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title: 'The Day book. (Chicago, Ill.) 1911-1917, July 25, 1913, Image 14',
meta: 'News about Chronicling America - RSS Feed',
Image provided by: University of Illinois at Urbana-Champaign Library, Urbana, IL
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the reckless bravery of the American
soldier who fairly earned the title of
He commanded at Ticonderoga
until 1777, when!Jie was made brigadier-general
and joined Washington
in New Jersey.
He commanded the rear guard in
the retreat at Brandywine!
He captured supplies for the dis
tressed army at Valley Forge.
Ij.- He led the attack at Germantown!
But his greatest achievement was
Uf the storminer of Stonv Point!
The fort, situated at the King's
Perry on the Hudson, Btood upon a
rocky promintory which was an
island at high tide and could only be
reached, on land, by a causeway
across a narrow marsh, at low tide.
On May 30, 1779, the British took
possession of it, garrisoning it with
a regiment of soldiers, some grena
diers and artillery. Lieut. Col. John
son was in charge.
When the word was passed among
the American forces that the fort
must be taken, General Wayne an
nounced that he would take it by
The greater the difficulties to over
come the happier and more enthus
iastic was "Mad" Anthony.
He husbanded his forces. He
studied the lay of the land. He fig
ured out his plan of attack.
Undaunted, trusting to his power
to lead men into the thick of the fir
ing and win, in spite of all odds, he
started through the mountains, with
the Massachusetts light infantry. He
marched all that day till 8 in the
evening. Then within a mile and a
half of the fort he stopped and ren
dezvoused. He decided to wait until midnight.
Every soldier was in his place and
anxious to act. But the eye and the
voice of Wayne kept them quiet and
at their appointed places.'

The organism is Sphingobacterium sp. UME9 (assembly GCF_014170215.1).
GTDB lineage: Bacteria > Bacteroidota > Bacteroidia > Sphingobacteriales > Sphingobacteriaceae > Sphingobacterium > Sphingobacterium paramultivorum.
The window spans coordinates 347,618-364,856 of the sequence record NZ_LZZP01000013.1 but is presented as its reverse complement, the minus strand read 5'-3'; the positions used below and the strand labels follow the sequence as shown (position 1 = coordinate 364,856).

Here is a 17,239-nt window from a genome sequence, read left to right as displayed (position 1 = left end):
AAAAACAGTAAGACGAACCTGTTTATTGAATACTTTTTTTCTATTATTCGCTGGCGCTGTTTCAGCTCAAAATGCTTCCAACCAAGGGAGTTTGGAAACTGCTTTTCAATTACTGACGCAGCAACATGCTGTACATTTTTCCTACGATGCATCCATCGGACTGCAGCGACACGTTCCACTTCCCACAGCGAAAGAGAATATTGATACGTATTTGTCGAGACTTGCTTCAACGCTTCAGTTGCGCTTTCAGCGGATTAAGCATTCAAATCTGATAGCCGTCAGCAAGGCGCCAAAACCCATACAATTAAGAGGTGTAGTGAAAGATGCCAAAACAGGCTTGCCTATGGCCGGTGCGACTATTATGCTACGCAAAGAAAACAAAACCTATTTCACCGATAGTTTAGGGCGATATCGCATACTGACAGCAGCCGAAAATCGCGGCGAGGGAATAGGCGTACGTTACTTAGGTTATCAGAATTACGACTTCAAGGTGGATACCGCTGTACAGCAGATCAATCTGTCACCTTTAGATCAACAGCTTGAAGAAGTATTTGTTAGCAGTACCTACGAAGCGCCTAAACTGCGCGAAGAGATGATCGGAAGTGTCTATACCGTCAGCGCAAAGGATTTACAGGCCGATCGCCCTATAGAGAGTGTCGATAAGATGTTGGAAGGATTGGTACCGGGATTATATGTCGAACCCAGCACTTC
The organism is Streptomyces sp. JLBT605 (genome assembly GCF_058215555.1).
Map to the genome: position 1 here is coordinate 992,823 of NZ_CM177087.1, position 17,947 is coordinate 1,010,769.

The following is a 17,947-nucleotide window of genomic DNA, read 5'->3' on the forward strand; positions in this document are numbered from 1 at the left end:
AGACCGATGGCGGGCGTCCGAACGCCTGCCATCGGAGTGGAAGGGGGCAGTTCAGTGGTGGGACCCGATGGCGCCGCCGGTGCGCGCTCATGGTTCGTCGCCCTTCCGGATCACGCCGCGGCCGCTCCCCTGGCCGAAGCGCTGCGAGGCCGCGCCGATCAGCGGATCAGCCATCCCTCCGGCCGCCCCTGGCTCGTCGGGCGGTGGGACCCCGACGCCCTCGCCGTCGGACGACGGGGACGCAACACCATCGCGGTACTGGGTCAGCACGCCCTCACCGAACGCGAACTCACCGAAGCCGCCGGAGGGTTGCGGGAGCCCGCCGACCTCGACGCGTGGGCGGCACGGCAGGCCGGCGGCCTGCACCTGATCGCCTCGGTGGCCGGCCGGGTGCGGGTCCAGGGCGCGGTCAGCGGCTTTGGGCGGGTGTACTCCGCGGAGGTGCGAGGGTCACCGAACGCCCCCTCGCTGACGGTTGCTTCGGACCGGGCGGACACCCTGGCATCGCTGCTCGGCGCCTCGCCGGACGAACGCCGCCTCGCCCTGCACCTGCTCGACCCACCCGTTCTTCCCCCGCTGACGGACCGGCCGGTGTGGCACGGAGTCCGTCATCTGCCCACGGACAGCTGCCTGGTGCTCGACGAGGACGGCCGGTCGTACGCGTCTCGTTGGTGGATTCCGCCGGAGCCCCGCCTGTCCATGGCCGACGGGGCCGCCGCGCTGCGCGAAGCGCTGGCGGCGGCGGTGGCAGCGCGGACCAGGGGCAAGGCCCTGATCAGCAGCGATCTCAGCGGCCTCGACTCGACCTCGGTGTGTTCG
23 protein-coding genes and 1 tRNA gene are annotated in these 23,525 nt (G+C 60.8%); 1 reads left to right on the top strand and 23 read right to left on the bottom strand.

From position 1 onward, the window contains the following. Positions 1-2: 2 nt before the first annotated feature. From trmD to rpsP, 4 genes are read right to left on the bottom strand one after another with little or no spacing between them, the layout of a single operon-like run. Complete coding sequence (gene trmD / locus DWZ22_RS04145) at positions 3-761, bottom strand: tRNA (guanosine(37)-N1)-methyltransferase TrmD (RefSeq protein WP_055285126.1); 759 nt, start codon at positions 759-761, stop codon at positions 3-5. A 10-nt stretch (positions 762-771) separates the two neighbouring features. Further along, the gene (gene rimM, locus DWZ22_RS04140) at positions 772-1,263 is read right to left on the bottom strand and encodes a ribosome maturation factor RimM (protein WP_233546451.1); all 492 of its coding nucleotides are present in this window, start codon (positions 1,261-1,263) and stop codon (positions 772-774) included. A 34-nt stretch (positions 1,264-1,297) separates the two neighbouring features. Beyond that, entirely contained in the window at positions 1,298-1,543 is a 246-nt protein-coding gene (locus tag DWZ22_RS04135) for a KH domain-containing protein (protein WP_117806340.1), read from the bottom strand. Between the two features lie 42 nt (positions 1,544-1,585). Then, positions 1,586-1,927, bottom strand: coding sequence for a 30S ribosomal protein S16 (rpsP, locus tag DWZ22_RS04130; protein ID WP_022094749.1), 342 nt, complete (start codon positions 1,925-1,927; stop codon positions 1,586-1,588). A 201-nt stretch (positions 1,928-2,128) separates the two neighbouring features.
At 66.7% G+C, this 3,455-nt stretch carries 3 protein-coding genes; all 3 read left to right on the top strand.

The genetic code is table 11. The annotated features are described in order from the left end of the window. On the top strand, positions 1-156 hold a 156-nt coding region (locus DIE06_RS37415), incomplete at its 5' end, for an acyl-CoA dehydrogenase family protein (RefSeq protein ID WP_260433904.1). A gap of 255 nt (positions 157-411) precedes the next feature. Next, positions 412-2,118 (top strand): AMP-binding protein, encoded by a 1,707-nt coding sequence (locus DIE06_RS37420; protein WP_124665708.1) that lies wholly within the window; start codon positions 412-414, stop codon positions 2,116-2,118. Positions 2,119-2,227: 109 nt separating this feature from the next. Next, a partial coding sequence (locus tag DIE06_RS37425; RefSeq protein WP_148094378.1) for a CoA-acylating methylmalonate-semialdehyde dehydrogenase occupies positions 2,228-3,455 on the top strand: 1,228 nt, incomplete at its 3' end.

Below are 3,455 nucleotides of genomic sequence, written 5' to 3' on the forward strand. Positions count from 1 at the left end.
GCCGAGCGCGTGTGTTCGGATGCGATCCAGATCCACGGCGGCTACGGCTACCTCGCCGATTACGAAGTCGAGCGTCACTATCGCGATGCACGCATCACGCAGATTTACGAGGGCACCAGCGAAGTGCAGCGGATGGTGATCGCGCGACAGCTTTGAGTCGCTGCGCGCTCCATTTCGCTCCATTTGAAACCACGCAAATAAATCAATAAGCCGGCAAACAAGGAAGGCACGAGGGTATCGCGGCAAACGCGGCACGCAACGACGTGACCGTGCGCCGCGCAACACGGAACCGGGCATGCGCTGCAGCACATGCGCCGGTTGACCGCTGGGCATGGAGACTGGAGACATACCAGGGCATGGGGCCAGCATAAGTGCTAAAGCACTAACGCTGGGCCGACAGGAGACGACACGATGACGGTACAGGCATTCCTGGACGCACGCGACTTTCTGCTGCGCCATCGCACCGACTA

The hour of midnight struck.
"Ready," said "Mad" Anthony. And
they were off!
A part of the troops crossed the
causeway and formed two columns.
With unloaded guns and fixed bay
onets, simultaneously, they moved to
the attack from two different points,
followed by two main divisions, the
left led by Generay Wayne.
Not until within pistol shot were
the Americans discovered!
The pickets fired, but the ad
vanced guard pressed forward with
The garrison was aroused with the
cry of "To arms, to arms!" But it
was too late.
Soon there was the deafening rat
tle of musketry and the roar of can
non! Still the Americans forced their
way forward until the van of each
column met in the center.
General Wayne, always in the lead,
had been hit on the head and stun
ned, but he soon recovered.
The determined onslaught of the
Americans was too terrible to with
stand. The garrison hauled down its
flag, and Wayne wrote to Washing
ton: "Stony Point, 16 July, 1779, 2 a. m.
Dear General: The fort and gar
rison, with Colonel Johnson, are ours.
Our officers and men behaved like
men determined to be free."
The capture of Stony 'Point was
considered one of the most important
and one pi the greatest achievements
of the war..
Many people are foricKof the hot
biting taste of ginger in frozen ice.
Make and freeze a lemon water ice,
stir into it four ounces of preserved
ginger cut in small pieces and two
tablespoons of ginger syrup. Freeze
and pack down.
Why not have paper cups at the
soda water fountain? If there is a
place where infection is likely to take
place it is where glasses are being
used over and over again by every
one and "any one.